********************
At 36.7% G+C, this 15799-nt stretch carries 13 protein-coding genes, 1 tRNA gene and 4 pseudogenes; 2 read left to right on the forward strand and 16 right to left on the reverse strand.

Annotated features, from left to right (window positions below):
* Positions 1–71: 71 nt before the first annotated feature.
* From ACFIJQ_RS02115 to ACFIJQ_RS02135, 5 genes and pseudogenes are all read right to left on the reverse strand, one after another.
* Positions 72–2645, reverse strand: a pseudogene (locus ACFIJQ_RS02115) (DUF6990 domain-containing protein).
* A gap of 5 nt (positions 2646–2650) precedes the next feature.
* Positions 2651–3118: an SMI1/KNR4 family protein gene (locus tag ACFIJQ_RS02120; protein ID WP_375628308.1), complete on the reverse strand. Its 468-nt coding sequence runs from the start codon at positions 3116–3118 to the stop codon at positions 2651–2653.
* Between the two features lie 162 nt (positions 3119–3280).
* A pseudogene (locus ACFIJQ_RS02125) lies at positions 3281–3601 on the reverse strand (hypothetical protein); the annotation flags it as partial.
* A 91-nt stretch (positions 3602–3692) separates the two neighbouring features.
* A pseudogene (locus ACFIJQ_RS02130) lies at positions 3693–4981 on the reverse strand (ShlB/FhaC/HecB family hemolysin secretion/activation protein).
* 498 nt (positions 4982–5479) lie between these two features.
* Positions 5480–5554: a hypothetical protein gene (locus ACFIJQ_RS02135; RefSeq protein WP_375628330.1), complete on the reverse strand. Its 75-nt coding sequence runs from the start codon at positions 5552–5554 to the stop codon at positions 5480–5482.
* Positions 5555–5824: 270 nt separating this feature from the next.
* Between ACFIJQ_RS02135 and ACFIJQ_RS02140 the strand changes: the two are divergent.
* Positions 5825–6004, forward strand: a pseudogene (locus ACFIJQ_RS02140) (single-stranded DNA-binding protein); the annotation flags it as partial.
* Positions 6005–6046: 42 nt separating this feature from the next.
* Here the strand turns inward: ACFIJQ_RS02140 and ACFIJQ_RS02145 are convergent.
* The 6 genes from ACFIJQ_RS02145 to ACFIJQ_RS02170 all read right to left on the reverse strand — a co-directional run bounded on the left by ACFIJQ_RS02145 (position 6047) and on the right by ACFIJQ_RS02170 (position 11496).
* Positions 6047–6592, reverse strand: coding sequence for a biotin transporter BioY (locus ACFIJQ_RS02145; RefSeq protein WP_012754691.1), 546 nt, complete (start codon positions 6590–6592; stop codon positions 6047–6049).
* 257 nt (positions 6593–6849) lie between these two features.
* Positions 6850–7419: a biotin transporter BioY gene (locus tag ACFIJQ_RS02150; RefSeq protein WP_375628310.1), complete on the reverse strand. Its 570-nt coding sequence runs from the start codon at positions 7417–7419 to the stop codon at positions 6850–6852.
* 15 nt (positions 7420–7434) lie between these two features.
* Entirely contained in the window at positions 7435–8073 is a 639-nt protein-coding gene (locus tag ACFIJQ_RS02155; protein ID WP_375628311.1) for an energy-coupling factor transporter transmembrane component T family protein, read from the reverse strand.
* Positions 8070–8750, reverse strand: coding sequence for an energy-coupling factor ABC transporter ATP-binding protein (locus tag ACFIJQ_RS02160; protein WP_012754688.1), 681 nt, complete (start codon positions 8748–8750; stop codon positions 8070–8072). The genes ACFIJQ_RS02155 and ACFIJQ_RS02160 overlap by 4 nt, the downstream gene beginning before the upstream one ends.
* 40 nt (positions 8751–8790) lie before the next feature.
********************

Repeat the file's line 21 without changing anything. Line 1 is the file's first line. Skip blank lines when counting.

* 257 nt (positions 6593–6849) lie between these two features.